Life Among Pages

Book Reviews and Personal Musings

Author: Mikaela

Where She Went by Gayle Forman | Review

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Where She Went by Gayle Forman lying in a garden bed surrounded by vibrant green plants

5 stars

 

“A day might be just twenty-four hours but sometimes getting through just one seems as impossible as scaling Everest.”  

I was quite intrigued when I heard there was a sequel to If I Stay, titled Where She Went, because I considered the ending of If I Stay fairly satisfying. Sure there were some questions about how she would react to her life and if she would remember her out of body experiences. However,  I didn’t entirely require those answers to think the book was great.

Where She Went proved that yes, yes I did need those answers, because this book is phenomenal. Better than the original which isn’t something that happens often. The great thing about this book is that it isn’t a rehash of the first book, its entirely different and very original. This book is told from Adam’s perspective after Mia leaves for Juilliard and never comes back, and the whirlwind his life becomes. By focusing on Adam, we get more character development, plus a fresh perspective on the events from If I Stay.

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Let It Snow by John Green, Maureen Johnson and Lauren Myracle | Review

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Let It Snow by John Green, Maureen Johnson and Lauren Myracle book lying beside paper snowflakes

3.5 – 4 stars

Let It Snow reminds me of Love Actually, where it tells a few stories about incredibly different characters, but in the end, you realise that they are all connected in some way. It’s a trend Hollywood loves these days. That was this book, though I hope that isn’t a deterrent, because it’s an enjoyable light hearted read.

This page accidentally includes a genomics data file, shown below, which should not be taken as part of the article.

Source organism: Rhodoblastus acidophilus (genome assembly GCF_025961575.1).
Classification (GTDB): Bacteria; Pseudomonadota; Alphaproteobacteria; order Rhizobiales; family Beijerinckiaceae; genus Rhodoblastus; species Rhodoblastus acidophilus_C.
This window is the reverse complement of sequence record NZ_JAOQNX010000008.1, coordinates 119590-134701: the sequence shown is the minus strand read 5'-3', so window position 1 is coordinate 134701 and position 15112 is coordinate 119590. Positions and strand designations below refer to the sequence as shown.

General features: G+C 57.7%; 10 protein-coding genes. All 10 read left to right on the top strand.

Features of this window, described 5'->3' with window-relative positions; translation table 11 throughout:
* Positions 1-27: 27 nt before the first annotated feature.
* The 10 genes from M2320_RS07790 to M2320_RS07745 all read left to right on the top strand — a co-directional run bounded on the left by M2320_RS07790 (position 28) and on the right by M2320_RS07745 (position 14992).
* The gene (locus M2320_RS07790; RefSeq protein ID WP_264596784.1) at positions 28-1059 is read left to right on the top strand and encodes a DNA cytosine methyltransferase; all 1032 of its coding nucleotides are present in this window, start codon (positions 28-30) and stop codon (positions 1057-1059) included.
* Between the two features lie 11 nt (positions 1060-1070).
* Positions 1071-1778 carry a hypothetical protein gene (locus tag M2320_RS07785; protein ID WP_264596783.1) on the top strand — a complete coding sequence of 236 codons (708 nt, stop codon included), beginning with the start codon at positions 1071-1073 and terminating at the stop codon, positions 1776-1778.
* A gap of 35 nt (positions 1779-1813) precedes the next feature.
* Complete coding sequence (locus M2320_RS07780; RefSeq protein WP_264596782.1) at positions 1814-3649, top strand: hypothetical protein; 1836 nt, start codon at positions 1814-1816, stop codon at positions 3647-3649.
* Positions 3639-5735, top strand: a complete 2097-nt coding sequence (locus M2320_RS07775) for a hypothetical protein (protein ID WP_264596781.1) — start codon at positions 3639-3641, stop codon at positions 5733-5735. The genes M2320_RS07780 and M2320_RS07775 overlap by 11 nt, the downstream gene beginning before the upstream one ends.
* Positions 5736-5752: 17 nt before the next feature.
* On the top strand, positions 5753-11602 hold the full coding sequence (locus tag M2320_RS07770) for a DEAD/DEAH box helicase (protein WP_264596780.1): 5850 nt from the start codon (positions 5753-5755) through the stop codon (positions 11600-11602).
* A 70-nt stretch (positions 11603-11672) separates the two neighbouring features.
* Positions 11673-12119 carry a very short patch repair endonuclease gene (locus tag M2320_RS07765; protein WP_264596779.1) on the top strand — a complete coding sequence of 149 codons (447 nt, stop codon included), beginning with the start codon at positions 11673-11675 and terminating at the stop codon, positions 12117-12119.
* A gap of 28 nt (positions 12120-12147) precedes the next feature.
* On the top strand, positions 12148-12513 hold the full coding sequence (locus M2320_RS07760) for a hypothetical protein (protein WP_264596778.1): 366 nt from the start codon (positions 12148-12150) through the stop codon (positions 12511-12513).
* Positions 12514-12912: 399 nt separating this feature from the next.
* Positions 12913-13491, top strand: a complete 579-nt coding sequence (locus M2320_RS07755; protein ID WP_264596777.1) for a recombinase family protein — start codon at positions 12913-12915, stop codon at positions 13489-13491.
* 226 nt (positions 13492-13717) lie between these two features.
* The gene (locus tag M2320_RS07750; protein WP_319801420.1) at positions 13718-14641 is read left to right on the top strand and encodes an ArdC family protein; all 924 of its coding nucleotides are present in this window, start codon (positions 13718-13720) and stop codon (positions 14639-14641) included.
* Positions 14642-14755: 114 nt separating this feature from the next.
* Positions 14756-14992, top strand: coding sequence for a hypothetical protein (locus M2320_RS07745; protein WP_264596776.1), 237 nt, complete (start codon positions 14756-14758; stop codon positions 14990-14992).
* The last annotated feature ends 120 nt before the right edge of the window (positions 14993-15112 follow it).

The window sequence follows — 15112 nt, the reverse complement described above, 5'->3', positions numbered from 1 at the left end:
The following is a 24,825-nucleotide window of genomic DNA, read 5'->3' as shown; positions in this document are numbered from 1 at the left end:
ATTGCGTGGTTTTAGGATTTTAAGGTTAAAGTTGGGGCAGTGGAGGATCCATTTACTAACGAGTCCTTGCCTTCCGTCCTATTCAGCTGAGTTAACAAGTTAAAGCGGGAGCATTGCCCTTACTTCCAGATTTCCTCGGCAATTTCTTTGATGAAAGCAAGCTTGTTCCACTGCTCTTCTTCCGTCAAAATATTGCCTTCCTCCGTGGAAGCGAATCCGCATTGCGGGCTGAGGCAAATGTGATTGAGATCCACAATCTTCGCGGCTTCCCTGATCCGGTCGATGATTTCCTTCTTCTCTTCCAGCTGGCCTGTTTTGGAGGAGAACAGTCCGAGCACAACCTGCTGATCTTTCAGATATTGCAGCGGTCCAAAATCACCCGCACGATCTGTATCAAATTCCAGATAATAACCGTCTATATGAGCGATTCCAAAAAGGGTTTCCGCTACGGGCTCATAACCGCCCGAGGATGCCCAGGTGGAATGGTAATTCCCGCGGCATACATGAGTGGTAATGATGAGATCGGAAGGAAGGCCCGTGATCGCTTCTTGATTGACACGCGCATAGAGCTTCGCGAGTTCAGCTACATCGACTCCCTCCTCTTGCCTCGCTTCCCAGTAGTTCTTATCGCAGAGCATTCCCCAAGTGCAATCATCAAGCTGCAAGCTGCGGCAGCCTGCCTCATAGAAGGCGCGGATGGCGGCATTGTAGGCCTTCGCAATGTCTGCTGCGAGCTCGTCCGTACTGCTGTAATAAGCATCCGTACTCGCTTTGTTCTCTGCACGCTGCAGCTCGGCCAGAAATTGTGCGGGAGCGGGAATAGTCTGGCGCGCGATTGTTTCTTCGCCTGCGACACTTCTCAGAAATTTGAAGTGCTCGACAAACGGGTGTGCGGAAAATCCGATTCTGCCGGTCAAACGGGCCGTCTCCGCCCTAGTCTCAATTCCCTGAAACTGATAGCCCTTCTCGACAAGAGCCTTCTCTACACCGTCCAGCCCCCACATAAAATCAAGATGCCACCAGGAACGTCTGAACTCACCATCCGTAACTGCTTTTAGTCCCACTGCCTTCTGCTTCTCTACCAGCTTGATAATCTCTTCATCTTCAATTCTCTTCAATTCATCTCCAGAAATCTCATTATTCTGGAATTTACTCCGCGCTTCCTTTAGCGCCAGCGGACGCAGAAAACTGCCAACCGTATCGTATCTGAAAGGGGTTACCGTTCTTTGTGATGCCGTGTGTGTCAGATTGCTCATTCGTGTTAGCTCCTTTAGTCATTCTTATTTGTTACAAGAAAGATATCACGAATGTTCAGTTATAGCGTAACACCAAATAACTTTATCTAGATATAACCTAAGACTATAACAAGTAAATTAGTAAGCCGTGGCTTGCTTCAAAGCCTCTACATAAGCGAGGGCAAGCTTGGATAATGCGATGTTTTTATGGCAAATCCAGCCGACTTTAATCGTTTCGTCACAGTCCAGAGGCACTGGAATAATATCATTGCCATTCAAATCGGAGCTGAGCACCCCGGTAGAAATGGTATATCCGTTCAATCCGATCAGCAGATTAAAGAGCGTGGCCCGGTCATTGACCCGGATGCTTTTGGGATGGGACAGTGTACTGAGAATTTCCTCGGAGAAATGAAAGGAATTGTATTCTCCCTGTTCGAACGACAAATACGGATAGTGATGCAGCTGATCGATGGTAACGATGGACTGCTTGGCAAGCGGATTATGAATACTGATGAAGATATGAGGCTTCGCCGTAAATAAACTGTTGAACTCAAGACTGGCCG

Let it Snow is split into three short stories, each written by a different author: ‘The Jubilee Express’ by Maureen Johnson, ‘A Cheertastic Christmas Miracle’ by John Green, and ‘The Patron Saint of Pigs’ by Lauren Myracle.

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Words in Deep Blue by Cath Crowley | Review

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Words in Deep Blue by Cath Crowley laying on pieces of paper

5 stars

 

 “Second hand books are full of memories”

I know people often talk about the feeling that lingers after you finish reading a great book. When the words from that book are still wrapped around you, lingering. I don’t often feel like that. But, finishing Words in Deep Blue made me feel that and more.

“This is a love story. It’s the story of Howling Books, where readers write letters to strangers, to lovers, to poets. It’s the story of Henry Jones and Rachel Sweetie. They were best friends once, before Rachel moved to the sea. Now she’s back, working at the bookstore, grieving for her brother Cal. She’s looking for the future in the books people love, and the words they leave behind.” – summary from Goodreads

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Miss Peregrine’s Home for Peculiar Children by Ransom Riggs | Review

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photo of Miss Peregrine's Home for Peculiar Children book beside a Halloween skull candy bowl.

3.5 stars

 

“I had always known the sky was full of mysteries—but not until now had I realized how full of them the earth was.” 

Miss Peregrine’s Home for Peculiar Children tells the story of Jacob Portman, and the stories his grandfather told him, the ones he daren’t believe were true.